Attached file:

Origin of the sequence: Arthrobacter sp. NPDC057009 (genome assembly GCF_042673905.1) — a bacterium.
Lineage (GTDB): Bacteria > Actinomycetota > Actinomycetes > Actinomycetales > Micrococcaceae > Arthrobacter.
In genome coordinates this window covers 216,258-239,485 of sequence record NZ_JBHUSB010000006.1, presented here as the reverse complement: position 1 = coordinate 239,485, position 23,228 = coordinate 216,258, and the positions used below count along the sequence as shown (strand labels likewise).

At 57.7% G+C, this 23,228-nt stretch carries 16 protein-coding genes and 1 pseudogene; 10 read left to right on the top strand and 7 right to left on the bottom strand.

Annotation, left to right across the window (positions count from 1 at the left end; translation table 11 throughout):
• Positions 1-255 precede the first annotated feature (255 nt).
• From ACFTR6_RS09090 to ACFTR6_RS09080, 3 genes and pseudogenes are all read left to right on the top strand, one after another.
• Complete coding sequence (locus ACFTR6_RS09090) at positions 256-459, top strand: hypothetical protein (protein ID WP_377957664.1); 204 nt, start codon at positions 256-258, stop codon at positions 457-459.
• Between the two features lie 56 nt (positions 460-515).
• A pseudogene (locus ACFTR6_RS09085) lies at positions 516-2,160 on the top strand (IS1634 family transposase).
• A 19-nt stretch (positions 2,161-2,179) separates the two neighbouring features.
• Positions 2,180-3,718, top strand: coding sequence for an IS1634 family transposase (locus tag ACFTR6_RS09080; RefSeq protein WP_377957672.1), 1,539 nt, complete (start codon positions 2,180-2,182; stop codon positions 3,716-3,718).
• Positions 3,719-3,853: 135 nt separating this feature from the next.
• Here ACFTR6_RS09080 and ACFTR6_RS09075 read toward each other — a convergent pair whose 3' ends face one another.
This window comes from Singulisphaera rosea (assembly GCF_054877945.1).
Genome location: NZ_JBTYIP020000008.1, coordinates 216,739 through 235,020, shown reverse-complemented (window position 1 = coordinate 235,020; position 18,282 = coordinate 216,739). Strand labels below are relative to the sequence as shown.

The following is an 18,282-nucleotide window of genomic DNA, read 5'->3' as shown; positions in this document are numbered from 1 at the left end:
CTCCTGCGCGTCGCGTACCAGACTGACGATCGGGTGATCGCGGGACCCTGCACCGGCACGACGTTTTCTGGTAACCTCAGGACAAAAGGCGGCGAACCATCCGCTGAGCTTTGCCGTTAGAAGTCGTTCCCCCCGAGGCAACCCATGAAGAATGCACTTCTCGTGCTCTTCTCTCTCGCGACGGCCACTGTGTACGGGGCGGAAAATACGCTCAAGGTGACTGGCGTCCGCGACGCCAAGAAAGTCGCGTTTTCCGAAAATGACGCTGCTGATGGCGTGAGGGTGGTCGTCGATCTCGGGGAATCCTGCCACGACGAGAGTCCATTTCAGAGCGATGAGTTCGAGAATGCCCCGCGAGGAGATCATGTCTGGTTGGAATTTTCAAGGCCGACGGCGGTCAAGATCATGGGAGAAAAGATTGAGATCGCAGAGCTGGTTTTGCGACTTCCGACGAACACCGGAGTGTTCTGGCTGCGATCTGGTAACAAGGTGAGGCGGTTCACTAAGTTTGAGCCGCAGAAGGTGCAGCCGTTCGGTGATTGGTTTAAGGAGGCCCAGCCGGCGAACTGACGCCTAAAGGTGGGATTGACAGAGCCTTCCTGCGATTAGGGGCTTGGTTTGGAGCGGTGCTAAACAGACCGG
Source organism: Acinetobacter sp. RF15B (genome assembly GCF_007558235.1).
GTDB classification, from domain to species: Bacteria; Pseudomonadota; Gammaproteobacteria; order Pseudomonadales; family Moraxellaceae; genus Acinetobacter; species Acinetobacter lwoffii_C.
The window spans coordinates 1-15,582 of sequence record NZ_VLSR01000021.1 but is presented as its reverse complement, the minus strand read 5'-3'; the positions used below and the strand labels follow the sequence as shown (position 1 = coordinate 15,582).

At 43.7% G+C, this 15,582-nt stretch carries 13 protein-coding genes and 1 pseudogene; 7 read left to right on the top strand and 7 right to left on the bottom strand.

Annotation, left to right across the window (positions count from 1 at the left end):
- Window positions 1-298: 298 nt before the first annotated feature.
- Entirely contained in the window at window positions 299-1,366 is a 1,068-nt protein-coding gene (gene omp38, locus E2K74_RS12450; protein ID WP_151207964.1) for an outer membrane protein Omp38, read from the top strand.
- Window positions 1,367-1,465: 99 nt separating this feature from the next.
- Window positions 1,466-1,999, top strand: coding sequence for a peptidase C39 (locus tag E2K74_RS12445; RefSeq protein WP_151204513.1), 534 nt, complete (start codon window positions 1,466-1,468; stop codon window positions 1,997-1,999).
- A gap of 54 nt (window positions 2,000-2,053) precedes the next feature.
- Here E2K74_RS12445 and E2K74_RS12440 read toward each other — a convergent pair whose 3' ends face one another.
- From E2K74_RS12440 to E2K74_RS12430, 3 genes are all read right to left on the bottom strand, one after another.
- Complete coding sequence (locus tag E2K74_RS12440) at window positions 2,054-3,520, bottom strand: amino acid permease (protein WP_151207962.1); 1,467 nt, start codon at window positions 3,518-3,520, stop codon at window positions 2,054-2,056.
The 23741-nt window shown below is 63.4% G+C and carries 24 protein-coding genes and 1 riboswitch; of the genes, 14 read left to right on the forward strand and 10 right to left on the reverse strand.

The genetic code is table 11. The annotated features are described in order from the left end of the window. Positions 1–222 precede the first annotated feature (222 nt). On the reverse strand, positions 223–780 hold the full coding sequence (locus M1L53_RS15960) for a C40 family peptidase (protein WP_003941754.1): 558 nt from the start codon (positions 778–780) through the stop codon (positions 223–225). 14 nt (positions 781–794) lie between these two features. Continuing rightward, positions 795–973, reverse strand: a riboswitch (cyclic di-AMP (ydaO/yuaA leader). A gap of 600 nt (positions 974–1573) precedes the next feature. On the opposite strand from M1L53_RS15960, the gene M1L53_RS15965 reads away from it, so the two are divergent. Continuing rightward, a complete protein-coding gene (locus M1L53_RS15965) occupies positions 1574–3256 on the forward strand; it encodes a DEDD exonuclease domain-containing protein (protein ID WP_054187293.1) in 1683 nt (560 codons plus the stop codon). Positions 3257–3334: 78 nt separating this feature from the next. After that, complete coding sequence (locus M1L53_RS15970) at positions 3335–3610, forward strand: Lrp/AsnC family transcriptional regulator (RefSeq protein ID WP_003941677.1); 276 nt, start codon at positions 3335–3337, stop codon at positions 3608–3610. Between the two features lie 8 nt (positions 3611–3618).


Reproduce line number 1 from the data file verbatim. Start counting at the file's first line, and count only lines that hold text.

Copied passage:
Origin of the sequence: Arthrobacter sp. NPDC057009 (genome assembly GCF_042673905.1) — a bacterium.